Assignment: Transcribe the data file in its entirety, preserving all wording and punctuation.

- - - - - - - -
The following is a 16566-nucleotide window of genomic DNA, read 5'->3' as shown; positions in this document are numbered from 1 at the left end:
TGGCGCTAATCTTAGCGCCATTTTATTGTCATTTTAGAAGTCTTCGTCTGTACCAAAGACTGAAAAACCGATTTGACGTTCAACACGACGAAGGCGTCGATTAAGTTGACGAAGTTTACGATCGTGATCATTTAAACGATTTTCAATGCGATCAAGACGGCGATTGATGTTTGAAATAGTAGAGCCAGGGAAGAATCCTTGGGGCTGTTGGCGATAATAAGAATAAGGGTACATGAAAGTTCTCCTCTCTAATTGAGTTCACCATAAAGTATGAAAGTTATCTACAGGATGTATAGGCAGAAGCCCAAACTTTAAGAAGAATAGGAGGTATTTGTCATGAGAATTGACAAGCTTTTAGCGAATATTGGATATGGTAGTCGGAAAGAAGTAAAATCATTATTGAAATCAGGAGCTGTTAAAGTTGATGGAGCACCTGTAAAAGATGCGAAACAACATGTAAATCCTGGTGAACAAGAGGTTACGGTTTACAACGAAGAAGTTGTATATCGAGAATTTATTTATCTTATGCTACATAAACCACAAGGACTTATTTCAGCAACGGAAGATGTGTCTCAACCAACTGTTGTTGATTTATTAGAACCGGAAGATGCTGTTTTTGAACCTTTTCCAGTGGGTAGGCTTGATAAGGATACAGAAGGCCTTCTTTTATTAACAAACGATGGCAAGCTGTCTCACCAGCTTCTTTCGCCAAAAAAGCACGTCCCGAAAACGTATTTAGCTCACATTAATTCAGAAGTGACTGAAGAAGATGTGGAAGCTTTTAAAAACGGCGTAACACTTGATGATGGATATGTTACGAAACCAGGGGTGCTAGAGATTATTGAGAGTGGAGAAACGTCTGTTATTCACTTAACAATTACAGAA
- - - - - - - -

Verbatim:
The following is a 16566-nucleotide window of genomic DNA, read 5'->3' as shown; positions in this document are numbered from 1 at the left end:
TGGCGCTAATCTTAGCGCCATTTTATTGTCATTTTAGAAGTCTTCGTCTGTACCAAAGACTGAAAAACCGATTTGACGTTCAACACGACGAAGGCGTCGATTAAGTTGACGAAGTTTACGATCGTGATCATTTAAACGATTTTCAATGCGATCAAGACGGCGATTGATGTTTGAAATAGTAGAGCCAGGGAAGAATCCTTGGGGCTGTTGGCGATAATAAGAATAAGGGTACATGAAAGTTCTCCTCTCTAATTGAGTTCACCATAAAGTATGAAAGTTATCTACAGGATGTATAGGCAGAAGCCCAAACTTTAAGAAGAATAGGAGGTATTTGTCATGAGAATTGACAAGCTTTTAGCGAATATTGGATATGGTAGTCGGAAAGAAGTAAAATCATTATTGAAATCAGGAGCTGTTAAAGTTGATGGAGCACCTGTAAAAGATGCGAAACAACATGTAAATCCTGGTGAACAAGAGGTTACGGTTTACAACGAAGAAGTTGTATATCGAGAATTTATTTATCTTATGCTACATAAACCACAAGGACTTATTTCAGCAACGGAAGATGTGTCTCAACCAACTGTTGTTGATTTATTAGAACCGGAAGATGCTGTTTTTGAACCTTTTCCAGTGGGTAGGCTTGATAAGGATACAGAAGGCCTTCTTTTATTAACAAACGATGGCAAGCTGTCTCACCAGCTTCTTTCGCCAAAAAAGCACGTCCCGAAAACGTATTTAGCTCACATTAATTCAGAAGTGACTGAAGAAGATGTGGAAGCTTTTAAAAACGGCGTAACACTTGATGATGGATATGTTACGAAACCAGGGGTGCTAGAGATTATTGAGAGTGGAGAAACGTCTGTTATTCACTTAACAATTACAGAA